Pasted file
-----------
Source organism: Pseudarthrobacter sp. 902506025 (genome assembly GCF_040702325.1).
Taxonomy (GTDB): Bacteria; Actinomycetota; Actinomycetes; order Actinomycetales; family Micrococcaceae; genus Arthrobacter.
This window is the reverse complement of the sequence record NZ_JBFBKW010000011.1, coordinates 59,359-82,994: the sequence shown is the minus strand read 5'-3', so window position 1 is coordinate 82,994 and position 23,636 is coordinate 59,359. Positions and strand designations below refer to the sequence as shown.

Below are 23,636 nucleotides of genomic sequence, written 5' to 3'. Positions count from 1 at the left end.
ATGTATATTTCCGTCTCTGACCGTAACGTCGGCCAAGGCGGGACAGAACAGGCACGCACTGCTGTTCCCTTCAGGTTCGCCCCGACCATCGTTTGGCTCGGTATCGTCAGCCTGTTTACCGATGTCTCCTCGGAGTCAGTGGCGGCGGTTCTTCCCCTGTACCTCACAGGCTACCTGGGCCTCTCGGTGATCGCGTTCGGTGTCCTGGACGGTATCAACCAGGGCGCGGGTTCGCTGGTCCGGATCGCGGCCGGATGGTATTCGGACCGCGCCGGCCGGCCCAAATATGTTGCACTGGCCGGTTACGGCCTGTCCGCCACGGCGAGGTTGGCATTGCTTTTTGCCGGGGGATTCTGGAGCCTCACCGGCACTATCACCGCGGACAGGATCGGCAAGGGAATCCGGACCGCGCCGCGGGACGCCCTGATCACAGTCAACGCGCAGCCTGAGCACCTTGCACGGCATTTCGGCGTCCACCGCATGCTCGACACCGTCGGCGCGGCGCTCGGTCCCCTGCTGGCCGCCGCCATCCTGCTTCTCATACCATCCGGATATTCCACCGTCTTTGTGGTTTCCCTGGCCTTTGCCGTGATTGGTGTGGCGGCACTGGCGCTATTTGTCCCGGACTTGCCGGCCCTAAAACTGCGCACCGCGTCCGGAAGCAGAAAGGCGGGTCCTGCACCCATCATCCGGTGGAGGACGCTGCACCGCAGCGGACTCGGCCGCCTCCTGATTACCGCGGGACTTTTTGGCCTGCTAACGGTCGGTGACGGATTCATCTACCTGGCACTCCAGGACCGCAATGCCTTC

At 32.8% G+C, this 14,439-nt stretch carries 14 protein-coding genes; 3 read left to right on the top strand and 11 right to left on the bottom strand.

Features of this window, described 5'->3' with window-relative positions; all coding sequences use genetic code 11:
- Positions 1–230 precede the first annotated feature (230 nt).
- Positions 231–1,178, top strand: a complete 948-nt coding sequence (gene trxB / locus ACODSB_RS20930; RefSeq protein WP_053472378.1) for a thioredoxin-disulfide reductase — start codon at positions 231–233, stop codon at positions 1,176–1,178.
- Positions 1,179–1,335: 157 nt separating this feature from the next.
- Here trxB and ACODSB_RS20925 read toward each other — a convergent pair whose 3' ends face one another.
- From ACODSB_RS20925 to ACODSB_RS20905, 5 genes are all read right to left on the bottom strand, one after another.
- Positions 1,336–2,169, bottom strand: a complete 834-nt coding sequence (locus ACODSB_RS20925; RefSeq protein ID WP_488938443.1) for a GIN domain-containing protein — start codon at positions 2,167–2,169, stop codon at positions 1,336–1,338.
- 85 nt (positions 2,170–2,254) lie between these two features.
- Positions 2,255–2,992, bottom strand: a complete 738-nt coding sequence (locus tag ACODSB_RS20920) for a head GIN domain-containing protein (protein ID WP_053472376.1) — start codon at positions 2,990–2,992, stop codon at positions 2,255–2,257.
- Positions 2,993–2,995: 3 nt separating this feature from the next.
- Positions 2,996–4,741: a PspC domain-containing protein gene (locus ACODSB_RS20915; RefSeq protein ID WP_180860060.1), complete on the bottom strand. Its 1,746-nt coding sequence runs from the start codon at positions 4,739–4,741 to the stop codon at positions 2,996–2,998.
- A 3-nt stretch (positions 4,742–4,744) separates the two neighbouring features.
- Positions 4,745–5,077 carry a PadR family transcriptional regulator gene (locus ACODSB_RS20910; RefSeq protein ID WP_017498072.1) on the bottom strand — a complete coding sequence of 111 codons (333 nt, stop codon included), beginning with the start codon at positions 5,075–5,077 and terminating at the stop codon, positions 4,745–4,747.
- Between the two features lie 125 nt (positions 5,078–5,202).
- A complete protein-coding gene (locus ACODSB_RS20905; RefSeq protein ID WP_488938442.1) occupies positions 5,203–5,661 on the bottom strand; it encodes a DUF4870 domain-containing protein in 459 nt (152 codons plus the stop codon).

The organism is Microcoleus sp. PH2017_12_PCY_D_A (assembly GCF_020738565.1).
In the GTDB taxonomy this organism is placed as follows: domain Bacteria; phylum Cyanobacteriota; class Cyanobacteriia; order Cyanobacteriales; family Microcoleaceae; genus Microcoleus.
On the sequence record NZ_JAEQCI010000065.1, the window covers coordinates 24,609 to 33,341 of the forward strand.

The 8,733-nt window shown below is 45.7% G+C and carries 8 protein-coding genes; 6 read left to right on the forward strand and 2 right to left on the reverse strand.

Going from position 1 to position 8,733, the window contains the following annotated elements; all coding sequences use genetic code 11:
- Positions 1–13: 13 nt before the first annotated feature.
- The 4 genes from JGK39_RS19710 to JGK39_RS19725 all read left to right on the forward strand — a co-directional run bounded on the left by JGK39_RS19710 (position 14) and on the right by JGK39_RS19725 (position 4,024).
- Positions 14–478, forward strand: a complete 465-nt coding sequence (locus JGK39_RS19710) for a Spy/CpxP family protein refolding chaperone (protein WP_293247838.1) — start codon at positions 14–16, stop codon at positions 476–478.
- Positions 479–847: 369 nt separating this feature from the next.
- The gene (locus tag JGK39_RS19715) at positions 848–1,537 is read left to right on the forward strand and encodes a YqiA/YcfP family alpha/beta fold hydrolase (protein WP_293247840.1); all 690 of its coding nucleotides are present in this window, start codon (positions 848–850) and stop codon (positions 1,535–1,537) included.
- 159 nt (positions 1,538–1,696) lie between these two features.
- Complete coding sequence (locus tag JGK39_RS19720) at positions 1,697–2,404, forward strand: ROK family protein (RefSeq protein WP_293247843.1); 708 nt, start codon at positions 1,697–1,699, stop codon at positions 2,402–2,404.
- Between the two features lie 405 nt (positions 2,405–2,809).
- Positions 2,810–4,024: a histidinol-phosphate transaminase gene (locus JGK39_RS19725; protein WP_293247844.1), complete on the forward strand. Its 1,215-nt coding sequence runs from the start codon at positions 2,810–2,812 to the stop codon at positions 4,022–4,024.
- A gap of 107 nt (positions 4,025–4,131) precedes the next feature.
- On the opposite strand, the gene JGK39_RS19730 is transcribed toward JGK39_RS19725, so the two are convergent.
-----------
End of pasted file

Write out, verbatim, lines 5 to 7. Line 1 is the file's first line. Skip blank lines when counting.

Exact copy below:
ATGTATATTTCCGTCTCTGACCGTAACGTCGGCCAAGGCGGGACAGAACAGGCACGCACTGCTGTTCCCTTCAGGTTCGCCCCGACCATCGTTTGGCTCGGTATCGTCAGCCTGTTTACCGATGTCTCCTCGGAGTCAGTGGCGGCGGTTCTTCCCCTGTACCTCACAGGCTACCTGGGCCTCTCGGTGATCGCGTTCGGTGTCCTGGACGGTATCAACCAGGGCGCGGGTTCGCTGGTCCGGATCGCGGCCGGATGGTATTCGGACCGCGCCGGCCGGCCCAAATATGTTGCACTGGCCGGTTACGGCCTGTCCGCCACGGCGAGGTTGGCATTGCTTTTTGCCGGGGGATTCTGGAGCCTCACCGGCACTATCACCGCGGACAGGATCGGCAAGGGAATCCGGACCGCGCCGCGGGACGCCCTGATCACAGTCAACGCGCAGCCTGAGCACCTTGCACGGCATTTCGGCGTCCACCGCATGCTCGACACCGTCGGCGCGGCGCTCGGTCCCCTGCTGGCCGCCGCCATCCTGCTTCTCATACCATCCGGATATTCCACCGTCTTTGTGGTTTCCCTGGCCTTTGCCGTGATTGGTGTGGCGGCACTGGCGCTATTTGTCCCGGACTTGCCGGCCCTAAAACTGCGCACCGCGTCCGGAAGCAGAAAGGCGGGTCCTGCACCCATCATCCGGTGGAGGACGCTGCACCGCAGCGGACTCGGCCGCCTCCTGATTACCGCGGGACTTTTTGGCCTGCTAACGGTCGGTGACGGATTCATCTACCTGGCACTCCAGGACCGCAATGCCTTC

At 32.8% G+C, this 14,439-nt stretch carries 14 protein-coding genes; 3 read left to right on the top strand and 11 right to left on the bottom strand.

Features of this window, described 5'->3' with window-relative positions; all coding sequences use genetic code 11: